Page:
I found the following lines in Louise Gluck’s poem “Echoes” from her book Averno: “From our kitchen garden / you could see the mountains, / snow covered, even in summer. / I remember peace of a kind […]
When I was in high school, I carried poetry notebooks that I made all of my friends read. When I read most of them now, I can tell how I felt in those poems, but I have no idea what I was talking about in some of them. I was very dramatic about everything. Actually, I still find myself being dramatic every now and then.
When I first read Marie Howe’s poem “What the Living Do” which I found in a literature textbook, I was moved to tears. I was experiencing grief from my parent’s separation. The poem spoke to me because Howe addresses the poem to her brother Johnny who is dead. She talks to him as if he can listen to her. She tells him how living means experiencing the unpleasant moments like spilling coffee on oneself, hurrying, and having a bag of groceries break. She ends the poem by telling him that she remembers him, and even though she doesn’t say she misses him, one can tell that she does.
I’m with you. Like you I’m waiting for my breakthrough.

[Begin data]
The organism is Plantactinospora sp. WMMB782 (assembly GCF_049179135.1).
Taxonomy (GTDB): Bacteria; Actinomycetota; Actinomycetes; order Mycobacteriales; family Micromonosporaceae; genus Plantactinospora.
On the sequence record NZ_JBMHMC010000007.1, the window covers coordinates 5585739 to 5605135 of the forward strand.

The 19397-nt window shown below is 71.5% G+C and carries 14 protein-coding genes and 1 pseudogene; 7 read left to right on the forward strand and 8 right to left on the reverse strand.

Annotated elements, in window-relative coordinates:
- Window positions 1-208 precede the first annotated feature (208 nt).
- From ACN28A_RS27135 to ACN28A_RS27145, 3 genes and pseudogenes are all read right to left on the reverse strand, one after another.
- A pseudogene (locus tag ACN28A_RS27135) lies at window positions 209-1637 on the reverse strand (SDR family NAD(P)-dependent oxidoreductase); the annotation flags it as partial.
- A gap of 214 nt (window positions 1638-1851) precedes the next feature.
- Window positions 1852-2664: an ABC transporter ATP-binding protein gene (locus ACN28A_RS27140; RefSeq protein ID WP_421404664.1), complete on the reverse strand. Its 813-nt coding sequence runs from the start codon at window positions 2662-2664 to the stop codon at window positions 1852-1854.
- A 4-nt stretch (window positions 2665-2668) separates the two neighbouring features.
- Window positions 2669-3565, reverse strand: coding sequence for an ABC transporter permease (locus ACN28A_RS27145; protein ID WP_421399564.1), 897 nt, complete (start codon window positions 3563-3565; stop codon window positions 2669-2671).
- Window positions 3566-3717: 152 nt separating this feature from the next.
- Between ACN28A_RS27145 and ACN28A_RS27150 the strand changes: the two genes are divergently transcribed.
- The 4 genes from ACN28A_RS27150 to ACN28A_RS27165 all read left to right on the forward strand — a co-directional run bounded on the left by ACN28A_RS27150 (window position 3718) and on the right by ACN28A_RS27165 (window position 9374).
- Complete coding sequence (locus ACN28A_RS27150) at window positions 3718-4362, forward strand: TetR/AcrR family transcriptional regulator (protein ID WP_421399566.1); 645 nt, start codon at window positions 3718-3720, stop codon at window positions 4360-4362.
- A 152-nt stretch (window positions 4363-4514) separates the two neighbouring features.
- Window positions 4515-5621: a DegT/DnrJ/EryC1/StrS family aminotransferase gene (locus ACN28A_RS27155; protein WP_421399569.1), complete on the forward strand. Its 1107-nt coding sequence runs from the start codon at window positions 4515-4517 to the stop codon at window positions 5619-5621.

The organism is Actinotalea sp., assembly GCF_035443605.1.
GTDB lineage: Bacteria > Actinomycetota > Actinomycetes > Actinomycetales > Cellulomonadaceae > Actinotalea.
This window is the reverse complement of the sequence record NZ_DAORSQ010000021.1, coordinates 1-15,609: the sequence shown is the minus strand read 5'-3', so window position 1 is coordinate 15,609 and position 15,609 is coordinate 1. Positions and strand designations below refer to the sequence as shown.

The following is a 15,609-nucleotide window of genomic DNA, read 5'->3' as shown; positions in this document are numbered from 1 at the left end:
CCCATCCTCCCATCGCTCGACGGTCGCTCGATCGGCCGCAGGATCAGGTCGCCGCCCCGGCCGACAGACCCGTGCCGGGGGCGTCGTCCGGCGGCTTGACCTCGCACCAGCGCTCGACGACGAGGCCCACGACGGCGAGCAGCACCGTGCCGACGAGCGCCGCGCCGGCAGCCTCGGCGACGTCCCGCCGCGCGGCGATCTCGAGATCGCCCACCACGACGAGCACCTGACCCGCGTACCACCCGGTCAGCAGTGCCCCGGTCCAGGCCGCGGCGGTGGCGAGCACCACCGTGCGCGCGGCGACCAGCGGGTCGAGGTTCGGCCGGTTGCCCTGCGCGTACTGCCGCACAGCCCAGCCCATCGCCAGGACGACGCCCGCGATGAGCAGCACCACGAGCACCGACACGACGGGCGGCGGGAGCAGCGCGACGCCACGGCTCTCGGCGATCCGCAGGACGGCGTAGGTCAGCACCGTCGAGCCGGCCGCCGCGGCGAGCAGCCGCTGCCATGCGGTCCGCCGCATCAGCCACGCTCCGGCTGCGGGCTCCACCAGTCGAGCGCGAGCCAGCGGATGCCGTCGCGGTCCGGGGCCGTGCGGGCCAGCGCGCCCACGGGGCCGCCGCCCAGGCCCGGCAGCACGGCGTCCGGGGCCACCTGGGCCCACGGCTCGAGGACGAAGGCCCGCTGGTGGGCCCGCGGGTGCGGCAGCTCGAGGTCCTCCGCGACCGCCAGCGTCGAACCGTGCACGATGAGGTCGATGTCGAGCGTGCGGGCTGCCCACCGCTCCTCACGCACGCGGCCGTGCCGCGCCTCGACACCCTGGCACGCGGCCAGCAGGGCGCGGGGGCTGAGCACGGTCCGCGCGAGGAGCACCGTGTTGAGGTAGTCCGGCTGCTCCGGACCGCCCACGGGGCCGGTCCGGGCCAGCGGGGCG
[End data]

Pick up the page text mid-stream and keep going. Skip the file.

Out of frustration and out of inspiration I write here.
First, because even when literary journals or magazines have rejected my works, I refuse to believe that my writing isn’t worth publishing. Second, because Etty Hillesum, a not-so-well-known writer died too young and with her died her dream of becoming an established author. (Eight of her diaries were published in one book, but that doesn’t mean that’s all the writing she had to offer the world.)
I can’t let others write my story. Not anymore. To be honest, I don’t even know that my story is being told.
It has become too dangerous to wait until literary journals or magazines give my work approval. I can assure you that my story like your story is the story someone else is looking for right at this moment.
Lately, I’ve been writing with a combination of more urgency, more purpose, and more transparency.